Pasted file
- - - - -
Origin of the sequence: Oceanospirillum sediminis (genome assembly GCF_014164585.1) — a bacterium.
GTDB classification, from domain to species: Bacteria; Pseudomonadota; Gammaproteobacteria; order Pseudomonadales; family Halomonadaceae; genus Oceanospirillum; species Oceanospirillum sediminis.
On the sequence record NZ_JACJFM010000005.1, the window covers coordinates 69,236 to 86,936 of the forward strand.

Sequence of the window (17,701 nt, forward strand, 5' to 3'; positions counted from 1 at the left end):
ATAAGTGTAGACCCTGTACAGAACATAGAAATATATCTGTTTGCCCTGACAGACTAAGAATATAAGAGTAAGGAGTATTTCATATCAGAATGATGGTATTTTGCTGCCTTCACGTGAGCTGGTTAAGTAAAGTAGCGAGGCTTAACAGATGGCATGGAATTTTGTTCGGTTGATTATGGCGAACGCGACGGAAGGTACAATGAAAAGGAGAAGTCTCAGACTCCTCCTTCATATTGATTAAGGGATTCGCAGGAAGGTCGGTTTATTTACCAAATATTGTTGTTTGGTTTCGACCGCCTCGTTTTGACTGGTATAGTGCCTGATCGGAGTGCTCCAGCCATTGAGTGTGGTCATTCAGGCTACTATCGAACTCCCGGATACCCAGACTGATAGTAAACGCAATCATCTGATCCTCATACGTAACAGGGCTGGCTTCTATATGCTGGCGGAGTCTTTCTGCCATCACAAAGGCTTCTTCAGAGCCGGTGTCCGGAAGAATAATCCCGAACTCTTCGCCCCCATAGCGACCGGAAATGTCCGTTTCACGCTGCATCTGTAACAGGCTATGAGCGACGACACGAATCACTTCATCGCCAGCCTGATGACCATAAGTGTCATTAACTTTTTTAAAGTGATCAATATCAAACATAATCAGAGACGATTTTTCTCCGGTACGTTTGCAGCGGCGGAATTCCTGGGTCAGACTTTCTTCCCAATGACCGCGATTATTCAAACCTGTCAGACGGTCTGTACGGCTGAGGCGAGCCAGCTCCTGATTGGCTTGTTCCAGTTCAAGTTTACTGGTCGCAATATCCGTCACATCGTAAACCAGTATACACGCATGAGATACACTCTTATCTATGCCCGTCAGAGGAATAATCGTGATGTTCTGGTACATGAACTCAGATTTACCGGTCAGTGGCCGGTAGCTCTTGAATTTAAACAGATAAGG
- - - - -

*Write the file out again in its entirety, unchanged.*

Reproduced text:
Origin of the sequence: Oceanospirillum sediminis (genome assembly GCF_014164585.1) — a bacterium.
GTDB classification, from domain to species: Bacteria; Pseudomonadota; Gammaproteobacteria; order Pseudomonadales; family Halomonadaceae; genus Oceanospirillum; species Oceanospirillum sediminis.
On the sequence record NZ_JACJFM010000005.1, the window covers coordinates 69,236 to 86,936 of the forward strand.

Sequence of the window (17,701 nt, forward strand, 5' to 3'; positions counted from 1 at the left end):
ATAAGTGTAGACCCTGTACAGAACATAGAAATATATCTGTTTGCCCTGACAGACTAAGAATATAAGAGTAAGGAGTATTTCATATCAGAATGATGGTATTTTGCTGCCTTCACGTGAGCTGGTTAAGTAAAGTAGCGAGGCTTAACAGATGGCATGGAATTTTGTTCGGTTGATTATGGCGAACGCGACGGAAGGTACAATGAAAAGGAGAAGTCTCAGACTCCTCCTTCATATTGATTAAGGGATTCGCAGGAAGGTCGGTTTATTTACCAAATATTGTTGTTTGGTTTCGACCGCCTCGTTTTGACTGGTATAGTGCCTGATCGGAGTGCTCCAGCCATTGAGTGTGGTCATTCAGGCTACTATCGAACTCCCGGATACCCAGACTGATAGTAAACGCAATCATCTGATCCTCATACGTAACAGGGCTGGCTTCTATATGCTGGCGGAGTCTTTCTGCCATCACAAAGGCTTCTTCAGAGCCGGTGTCCGGAAGAATAATCCCGAACTCTTCGCCCCCATAGCGACCGGAAATGTCCGTTTCACGCTGCATCTGTAACAGGCTATGAGCGACGACACGAATCACTTCATCGCCAGCCTGATGACCATAAGTGTCATTAACTTTTTTAAAGTGATCAATATCAAACATAATCAGAGACGATTTTTCTCCGGTACGTTTGCAGCGGCGGAATTCCTGGGTCAGACTTTCTTCCCAATGACCGCGATTATTCAAACCTGTCAGACGGTCTGTACGGCTGAGGCGAGCCAGCTCCTGATTGGCTTGTTCCAGTTCAAGTTTACTGGTCGCAATATCCGTCACATCGTAAACCAGTATACACGCATGAGATACACTCTTATCTATGCCCGTCAGAGGAATAATCGTGATGTTCTGGTACATGAACTCAGATTTACCGGTCAGTGGCCGGTAGCTCTTGAATTTAAACAGATAAGG